16. Pope Francis writes: “I will point to the intimate relationship between the poor and the fragility of the planet, the conviction that everything in the world is connected, the critique of new paradigms and forms of power derived from technology, the call to seek other ways of understanding the economy and progress, the value proper to each creature, the human meaning of ecology, the need for forthright and honest debate, the serious responsibility of international and local policy, the throwaway culture and the proposal of a new lifestyle. These questions will not be dealt with once and for all….”

The moral wisdom of the Church is applied, in this encyclical, to various fields of human endeavor. Many of the points in the encyclical are not doctrinal teachings, but a commentary and critique of problems in modern society.

17. “faith brings new incentives and requirements with regard to the world of which we are a part”

18. “Although change is part of the working of complex systems, the speed with which human activity has developed contrasts with the naturally slow pace of biological evolution.”

Pope Francis accepts the theory of evolution as an integral part of nature. I see no problem with this view. The Magisterium has not taught that evolution is fact or dogma. However, evolution can be seen by believers as one way that God governs His creation. And if any points within the theory of evolution conflict with belief, those points can be criticized, modified, or rejected on the basis of faith. [See my book: Adam and Eve versus Evolution]

19. “Our goal is not to amass information or to satisfy curiosity, but rather to become painfully aware, to dare to turn what is happening to the world into our own personal suffering and thus to discover what each of us can do about it.”


20. “Exposure to atmospheric pollutants produces a broad spectrum of health hazards, especially for the poor, and causes millions of premature deaths. People take sick, for example, from breathing high levels of smoke from fuels used in cooking or heating. There is also pollution that affects everyone, caused by transport, industrial fumes, substances which contribute to the acidification of soil and water, fertilizers, insecticides, fungicides, herbicides and agrotoxins in general.”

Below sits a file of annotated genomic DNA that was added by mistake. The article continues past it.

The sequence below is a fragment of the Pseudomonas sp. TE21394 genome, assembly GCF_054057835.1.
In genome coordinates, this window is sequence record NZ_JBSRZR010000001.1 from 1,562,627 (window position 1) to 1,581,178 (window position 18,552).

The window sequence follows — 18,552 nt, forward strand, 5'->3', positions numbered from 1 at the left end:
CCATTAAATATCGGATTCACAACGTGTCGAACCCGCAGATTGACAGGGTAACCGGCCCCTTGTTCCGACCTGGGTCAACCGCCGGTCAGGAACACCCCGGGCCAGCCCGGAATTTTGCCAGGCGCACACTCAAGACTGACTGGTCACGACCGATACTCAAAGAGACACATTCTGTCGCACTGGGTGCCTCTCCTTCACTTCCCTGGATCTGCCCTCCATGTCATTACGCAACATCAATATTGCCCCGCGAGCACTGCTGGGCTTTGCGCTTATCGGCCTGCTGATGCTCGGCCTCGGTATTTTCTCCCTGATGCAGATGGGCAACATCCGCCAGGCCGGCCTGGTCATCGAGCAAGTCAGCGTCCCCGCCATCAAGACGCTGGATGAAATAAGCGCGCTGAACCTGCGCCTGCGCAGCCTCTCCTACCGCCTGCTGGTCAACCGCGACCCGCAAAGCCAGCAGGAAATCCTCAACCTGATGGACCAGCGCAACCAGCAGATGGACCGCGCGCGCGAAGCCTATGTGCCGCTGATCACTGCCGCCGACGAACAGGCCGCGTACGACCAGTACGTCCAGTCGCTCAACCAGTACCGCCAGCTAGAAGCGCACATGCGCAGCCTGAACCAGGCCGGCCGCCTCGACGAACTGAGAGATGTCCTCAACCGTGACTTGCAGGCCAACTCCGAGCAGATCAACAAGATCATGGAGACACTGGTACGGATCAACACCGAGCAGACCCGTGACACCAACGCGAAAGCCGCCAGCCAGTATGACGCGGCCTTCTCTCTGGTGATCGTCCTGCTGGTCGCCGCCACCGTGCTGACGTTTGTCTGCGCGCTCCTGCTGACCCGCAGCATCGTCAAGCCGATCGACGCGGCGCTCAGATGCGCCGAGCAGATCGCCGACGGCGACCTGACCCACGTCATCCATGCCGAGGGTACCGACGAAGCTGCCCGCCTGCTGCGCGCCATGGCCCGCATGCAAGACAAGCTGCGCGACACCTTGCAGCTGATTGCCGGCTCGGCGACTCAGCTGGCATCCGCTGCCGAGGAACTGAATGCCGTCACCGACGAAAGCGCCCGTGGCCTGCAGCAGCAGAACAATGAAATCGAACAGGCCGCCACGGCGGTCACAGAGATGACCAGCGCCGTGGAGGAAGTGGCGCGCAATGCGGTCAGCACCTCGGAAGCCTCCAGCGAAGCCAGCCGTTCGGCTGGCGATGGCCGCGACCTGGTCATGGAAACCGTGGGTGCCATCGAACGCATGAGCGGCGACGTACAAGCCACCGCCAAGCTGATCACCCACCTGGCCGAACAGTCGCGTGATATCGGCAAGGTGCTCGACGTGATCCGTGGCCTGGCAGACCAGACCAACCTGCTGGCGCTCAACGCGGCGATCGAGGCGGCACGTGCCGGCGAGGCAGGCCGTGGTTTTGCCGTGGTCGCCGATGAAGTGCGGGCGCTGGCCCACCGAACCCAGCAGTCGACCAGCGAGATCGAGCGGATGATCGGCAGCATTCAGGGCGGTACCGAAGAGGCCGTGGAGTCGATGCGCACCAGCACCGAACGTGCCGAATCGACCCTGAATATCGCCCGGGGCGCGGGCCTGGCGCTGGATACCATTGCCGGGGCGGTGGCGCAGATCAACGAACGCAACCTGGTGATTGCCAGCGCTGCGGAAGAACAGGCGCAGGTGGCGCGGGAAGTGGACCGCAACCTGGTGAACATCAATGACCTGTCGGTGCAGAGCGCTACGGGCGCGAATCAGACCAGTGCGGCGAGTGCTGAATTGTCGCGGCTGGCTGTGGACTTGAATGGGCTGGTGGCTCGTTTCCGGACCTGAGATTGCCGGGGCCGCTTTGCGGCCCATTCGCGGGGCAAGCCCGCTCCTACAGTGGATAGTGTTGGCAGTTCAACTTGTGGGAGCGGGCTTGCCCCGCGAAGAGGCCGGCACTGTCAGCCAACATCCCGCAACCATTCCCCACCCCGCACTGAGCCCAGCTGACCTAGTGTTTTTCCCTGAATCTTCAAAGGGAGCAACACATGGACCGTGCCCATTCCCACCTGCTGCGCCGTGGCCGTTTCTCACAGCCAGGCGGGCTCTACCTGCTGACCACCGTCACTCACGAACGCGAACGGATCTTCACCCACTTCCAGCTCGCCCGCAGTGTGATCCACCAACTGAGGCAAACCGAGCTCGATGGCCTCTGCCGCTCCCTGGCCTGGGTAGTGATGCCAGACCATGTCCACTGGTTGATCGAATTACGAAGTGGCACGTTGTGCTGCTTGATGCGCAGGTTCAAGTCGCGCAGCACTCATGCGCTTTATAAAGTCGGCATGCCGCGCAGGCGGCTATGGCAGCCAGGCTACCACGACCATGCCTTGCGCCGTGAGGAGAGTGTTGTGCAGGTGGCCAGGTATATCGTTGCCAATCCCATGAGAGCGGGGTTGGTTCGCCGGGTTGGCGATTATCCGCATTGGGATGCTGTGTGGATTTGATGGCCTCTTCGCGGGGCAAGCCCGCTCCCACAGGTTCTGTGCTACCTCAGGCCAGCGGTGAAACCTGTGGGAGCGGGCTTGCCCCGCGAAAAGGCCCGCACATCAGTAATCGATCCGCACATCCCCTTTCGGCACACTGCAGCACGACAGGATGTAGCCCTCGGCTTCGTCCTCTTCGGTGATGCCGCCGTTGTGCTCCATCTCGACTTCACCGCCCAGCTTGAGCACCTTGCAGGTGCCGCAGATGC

The above assertion on pollution is a well-established scientific fact. The Magisterium, in teaching on our moral responsibilities, must often take into account the current circumstances of society. However, when Pope Francis criticizes some aspect of society, whether it is the overuse of fertilizers, insecticides, etc. or the misuse of money and capitalism, he is not suggesting that we never use fertilizers or money. The criticism of an area of human endeavor does not imply its utter condemnation.

21. “Account must also be taken of the pollution produced by residue, including dangerous waste present in different areas.” The holy Pontiff observes that society is producing much waste, and harm results from the resultant pollution. “Frequently no measures are taken until after people’s health has been irreversibly affected.”

22. The holy Pontiff recommends “preserving resources for present and future generations, while limiting as much as possible the use of non-renewable resources, moderating their consumption, maximizing their efficient use, reusing and recycling them. A serious consideration of this issue would be one way of counteracting the throwaway culture which affects the entire planet….”

23. “The climate is a common good, belonging to all and meant for all.” That assertion is doctrinal. God created nature and gave it to mankind for our use and stewardship.

“A very solid scientific consensus indicates that we are presently witnessing a disturbing warming of the climatic system.” That assertion is observational, not doctrinal. It is a fact that a scientific consensus exists on the warming of the climate. The Pope is not making himself chief scientist, to judge every scientific theory and conclusion. He is stating what we know, at this point in time, from human research.

“Humanity is called to recognize the need for changes of lifestyle, production and consumption, in order to combat this warming or at least the human causes which produce or aggravate it.” The Pontiff states that global warming is partially caused by human activity. He goes on to cite some natural causes of global warming, which also contribute.